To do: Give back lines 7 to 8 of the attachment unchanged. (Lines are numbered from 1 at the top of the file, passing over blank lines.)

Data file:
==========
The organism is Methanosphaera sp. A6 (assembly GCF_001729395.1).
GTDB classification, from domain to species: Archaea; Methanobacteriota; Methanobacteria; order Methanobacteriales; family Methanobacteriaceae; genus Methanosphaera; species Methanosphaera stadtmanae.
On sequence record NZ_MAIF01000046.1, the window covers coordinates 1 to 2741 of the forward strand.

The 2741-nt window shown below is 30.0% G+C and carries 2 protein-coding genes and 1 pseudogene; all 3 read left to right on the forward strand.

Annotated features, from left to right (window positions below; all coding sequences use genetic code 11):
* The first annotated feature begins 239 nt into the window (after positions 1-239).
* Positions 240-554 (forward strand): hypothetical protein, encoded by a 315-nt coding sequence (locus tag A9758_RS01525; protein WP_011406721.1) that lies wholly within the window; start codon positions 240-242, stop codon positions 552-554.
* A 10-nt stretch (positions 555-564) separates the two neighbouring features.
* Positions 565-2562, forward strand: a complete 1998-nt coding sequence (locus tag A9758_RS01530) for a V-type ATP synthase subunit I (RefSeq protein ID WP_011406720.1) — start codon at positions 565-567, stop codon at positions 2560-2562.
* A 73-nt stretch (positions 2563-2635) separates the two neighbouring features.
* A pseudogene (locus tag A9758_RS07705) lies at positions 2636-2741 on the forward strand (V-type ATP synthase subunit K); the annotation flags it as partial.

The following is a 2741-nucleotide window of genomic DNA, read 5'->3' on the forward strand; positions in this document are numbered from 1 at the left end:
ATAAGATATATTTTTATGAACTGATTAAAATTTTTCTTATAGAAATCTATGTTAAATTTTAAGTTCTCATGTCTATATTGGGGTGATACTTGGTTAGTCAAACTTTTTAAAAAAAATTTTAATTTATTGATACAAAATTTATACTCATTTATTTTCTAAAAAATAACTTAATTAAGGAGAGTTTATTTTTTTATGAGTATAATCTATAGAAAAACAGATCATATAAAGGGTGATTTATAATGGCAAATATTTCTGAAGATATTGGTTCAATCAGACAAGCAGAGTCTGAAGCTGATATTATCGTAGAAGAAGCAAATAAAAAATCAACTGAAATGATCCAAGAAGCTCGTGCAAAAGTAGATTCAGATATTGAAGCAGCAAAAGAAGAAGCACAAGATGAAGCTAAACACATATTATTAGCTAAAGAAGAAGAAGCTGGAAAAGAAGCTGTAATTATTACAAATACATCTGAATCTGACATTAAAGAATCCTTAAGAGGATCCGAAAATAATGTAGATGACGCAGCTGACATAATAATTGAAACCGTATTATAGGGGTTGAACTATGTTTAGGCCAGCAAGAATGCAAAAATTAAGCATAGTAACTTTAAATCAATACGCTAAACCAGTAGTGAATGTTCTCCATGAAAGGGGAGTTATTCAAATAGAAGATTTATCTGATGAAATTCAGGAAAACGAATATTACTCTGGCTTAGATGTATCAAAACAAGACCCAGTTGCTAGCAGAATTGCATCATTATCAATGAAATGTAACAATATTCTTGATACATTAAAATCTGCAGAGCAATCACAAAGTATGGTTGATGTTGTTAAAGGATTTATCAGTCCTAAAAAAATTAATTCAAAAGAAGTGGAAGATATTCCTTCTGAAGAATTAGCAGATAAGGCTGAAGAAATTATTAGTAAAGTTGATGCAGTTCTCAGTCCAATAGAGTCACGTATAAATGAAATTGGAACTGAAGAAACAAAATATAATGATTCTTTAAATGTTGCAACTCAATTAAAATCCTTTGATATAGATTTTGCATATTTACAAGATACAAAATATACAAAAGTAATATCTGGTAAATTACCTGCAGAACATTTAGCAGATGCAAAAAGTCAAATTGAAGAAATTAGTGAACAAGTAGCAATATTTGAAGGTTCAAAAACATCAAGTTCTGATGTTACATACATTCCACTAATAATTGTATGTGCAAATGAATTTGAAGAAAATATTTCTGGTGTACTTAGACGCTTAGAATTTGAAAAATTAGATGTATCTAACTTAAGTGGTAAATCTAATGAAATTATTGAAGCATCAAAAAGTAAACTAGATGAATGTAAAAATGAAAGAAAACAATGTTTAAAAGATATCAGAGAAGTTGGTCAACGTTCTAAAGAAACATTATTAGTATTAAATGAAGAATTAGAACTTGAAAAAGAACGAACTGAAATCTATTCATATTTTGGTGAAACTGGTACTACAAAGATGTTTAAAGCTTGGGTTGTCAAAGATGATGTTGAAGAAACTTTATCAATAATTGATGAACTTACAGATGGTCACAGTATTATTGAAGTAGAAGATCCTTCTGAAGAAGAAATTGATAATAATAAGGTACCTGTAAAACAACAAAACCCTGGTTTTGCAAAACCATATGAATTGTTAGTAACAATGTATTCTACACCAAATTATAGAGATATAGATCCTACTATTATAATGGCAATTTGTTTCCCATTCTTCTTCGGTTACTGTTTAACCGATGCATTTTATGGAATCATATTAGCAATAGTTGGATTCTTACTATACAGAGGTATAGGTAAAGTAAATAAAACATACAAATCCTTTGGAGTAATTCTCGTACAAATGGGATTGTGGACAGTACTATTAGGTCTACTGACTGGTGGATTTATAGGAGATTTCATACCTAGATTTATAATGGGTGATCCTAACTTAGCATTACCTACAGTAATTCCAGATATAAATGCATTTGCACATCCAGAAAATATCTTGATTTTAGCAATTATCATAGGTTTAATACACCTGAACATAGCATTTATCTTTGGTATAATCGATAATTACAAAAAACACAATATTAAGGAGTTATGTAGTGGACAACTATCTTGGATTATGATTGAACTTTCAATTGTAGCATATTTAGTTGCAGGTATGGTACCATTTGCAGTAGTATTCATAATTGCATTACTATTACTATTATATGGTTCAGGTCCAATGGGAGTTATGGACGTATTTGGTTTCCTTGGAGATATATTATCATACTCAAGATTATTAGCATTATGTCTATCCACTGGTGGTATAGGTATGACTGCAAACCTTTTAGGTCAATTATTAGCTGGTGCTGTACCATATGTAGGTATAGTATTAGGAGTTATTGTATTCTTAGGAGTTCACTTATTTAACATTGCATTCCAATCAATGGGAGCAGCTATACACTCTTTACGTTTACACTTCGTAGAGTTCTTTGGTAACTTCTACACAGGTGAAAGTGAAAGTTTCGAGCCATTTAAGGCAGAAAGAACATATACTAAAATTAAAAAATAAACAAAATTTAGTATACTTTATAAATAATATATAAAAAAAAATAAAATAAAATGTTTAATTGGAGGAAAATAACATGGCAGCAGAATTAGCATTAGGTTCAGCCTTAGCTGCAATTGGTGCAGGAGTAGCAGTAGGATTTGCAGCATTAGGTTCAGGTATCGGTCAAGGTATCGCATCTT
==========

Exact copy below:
* Positions 240-554 (forward strand): hypothetical protein, encoded by a 315-nt coding sequence (locus tag A9758_RS01525; protein WP_011406721.1) that lies wholly within the window; start codon positions 240-242, stop codon positions 552-554.
* A 10-nt stretch (positions 555-564) separates the two neighbouring features.